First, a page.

Many parents are wondering if their babies or children should still get their vaccines during the COVID-19 pandemic and what should they do if they have medical appointments coming up.
The short answer – It’s important!
The Washington State Health officials and the American Academy of Pediatrics say the last thing we need is to start an outbreak like measles—on top of Covid-19 so vaccines are still important.
“If vaccination rates fall, we will end up with yet another measles outbreak which is the last thing we need in the middle of a pandemic,” said Dr. Plicy Perez from the Washington State American Academy of Pediatrics.
It is important that children and babies keep their vaccinations up to date because they protect them from serious diseases. It means that when your children can return to interacting with other children, they’ll have protection from some other diseases too.
Safely get routine vaccines during the COVID-19 pandemic.
If you have kids, you might be thinking twice about taking them to the doctor’s office to get their shots these days.
First of all, if you can’t get to a clinic when your child’s next vaccinations are due, make a note to try again as soon as the services resume.
As parents we want to keep our children safe, and your doctor does too. Doctors’ offices, urgent care centers and hospitals are taking steps to clean and disinfect carefully. Care providers are keeping any patients with possible infections separated from other patients.
Furthermore, be sure to keep kids away from crowded areas whenever possible and keep children at least 6 feet away from anyone who is sick with a cough or fever, including family members should be a primary protection barrier in any case.
Where can I find the latest guidance on vaccinations?
Contact your healthcare provider, consult your local and national health authority websites and follow guidance provided by WHO and UNICEF.
Should I delay routine checkups for my baby or child?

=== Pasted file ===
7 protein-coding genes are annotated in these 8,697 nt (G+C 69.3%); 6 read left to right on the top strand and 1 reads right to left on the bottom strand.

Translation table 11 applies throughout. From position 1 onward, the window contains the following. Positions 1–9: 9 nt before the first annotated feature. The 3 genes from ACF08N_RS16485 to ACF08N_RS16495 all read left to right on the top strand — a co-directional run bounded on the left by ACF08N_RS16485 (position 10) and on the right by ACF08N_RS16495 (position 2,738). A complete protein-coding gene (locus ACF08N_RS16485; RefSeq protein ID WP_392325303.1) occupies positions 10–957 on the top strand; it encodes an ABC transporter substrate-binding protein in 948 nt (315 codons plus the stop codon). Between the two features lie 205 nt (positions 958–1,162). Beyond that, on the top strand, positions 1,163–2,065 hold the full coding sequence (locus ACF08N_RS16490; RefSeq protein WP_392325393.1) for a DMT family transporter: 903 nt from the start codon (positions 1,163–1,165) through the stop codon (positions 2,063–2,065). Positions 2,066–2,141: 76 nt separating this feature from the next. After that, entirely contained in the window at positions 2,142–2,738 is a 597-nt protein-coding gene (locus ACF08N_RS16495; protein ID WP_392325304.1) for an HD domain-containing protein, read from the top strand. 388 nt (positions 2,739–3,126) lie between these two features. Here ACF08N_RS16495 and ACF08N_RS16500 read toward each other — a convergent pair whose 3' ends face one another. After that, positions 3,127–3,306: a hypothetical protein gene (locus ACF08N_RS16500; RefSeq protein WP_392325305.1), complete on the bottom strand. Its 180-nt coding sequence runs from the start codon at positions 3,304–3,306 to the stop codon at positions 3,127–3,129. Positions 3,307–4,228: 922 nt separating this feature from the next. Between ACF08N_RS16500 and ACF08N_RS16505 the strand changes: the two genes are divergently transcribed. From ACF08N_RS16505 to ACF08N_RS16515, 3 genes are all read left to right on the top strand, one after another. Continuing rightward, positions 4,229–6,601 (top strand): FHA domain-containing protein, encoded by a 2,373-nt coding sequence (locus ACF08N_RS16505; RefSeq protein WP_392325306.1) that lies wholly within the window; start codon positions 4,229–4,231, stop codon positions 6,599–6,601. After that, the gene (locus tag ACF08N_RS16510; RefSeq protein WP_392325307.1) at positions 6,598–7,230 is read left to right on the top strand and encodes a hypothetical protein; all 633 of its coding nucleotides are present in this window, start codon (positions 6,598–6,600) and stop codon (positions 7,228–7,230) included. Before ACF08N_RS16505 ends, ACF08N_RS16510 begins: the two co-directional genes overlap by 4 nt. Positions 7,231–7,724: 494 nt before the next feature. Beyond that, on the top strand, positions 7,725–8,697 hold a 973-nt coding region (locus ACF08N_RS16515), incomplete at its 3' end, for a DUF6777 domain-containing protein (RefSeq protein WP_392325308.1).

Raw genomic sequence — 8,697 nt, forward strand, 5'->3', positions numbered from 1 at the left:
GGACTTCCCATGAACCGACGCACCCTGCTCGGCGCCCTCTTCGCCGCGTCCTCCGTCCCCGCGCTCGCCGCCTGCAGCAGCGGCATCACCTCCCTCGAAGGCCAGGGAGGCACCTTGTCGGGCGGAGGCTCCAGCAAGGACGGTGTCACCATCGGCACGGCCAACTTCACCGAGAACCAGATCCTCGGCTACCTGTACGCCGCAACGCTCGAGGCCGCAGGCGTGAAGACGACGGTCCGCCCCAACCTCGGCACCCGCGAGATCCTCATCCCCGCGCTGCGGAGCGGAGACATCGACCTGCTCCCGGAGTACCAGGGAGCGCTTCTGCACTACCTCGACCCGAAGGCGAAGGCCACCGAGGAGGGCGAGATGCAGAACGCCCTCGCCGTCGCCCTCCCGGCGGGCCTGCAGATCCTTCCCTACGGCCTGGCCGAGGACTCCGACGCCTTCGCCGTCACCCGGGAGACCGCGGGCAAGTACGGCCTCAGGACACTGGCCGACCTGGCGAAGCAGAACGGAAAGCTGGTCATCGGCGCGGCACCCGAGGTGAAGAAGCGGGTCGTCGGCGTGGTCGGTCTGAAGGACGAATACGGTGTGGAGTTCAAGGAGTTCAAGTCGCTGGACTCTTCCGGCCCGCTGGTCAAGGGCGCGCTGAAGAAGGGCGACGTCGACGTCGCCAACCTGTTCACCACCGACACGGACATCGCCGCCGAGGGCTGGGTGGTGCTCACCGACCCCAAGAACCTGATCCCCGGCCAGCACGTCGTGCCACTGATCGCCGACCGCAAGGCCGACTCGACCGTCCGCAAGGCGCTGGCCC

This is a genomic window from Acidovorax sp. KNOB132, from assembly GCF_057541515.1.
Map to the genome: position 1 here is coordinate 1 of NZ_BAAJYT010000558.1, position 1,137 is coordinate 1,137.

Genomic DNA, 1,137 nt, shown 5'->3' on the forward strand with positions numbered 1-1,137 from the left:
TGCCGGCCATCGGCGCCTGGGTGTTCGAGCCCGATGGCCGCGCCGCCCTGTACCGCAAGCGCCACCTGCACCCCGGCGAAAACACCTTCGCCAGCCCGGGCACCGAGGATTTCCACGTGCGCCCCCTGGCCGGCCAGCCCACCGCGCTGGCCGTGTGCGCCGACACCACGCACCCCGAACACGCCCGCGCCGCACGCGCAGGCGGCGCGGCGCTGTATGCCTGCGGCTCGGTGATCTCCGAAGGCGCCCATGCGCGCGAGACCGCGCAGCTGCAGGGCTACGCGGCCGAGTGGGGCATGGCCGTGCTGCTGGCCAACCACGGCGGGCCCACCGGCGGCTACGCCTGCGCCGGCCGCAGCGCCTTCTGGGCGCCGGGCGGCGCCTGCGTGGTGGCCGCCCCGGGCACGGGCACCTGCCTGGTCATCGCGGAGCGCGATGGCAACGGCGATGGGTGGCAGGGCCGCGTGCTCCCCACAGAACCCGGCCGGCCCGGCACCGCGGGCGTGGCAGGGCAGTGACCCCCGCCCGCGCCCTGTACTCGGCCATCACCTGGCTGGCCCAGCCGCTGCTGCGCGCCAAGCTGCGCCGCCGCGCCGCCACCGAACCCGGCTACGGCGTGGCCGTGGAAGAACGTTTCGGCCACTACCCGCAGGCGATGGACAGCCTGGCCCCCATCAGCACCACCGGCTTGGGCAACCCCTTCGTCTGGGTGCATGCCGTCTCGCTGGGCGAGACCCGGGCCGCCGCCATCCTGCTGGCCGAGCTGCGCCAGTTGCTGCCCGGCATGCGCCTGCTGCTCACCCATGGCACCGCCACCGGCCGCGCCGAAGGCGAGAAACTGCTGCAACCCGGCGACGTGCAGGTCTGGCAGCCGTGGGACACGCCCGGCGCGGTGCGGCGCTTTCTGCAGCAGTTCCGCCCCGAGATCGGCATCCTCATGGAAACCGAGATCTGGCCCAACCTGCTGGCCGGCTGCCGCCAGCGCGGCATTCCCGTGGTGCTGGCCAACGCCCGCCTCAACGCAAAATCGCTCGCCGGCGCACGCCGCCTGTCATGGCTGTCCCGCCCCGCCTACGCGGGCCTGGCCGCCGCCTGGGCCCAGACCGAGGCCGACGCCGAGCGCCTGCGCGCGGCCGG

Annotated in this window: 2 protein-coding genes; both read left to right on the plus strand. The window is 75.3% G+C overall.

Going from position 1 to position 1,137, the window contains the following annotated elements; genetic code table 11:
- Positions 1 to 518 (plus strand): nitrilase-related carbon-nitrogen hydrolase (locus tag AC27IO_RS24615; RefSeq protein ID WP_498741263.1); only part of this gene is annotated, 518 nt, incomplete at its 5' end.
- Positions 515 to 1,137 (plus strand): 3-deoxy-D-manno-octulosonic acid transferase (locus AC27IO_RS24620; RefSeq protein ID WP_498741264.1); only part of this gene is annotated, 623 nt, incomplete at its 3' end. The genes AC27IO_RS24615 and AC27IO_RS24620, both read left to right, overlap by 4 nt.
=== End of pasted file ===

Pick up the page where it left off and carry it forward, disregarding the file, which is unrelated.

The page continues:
One of the best ways you can protect your child is to follow the recommended vaccine schedule. Any time you delay a vaccine, you’re increasing your child’s vulnerability to disease.
Your pediatrician is your partner in maintaining your child’s health. Unfortunately, since the pandemic, fewer parents are taking their children to the doctor. In response to this, the American Academy of Pediatrics (AAP) stresses that routine baby and child checkups are still essential — especially in-person visits and vaccines for children aged 24 months and younger.
The AAP says babies and children need to see the doctor in person for physical exams; testing (including laboratory testing); hearing, vision and oral health screening; fluoride varnish and immunizations.
What should I do if my baby or child seems sick?
Babies and children are susceptible getting stomach aches, rashes, behavioral and emotional concerns, allergies and other things and not due to the coronavirus. Contact your The Village Doctor to discuss any health problem affecting your child.
If you are concerned that your child has COVID-19, call your doctor first and describe the symptoms. Your doctor will recommend what to do.
If you are unsure of whether or not your immunization service is still running as usual, contact The Village Doctor today.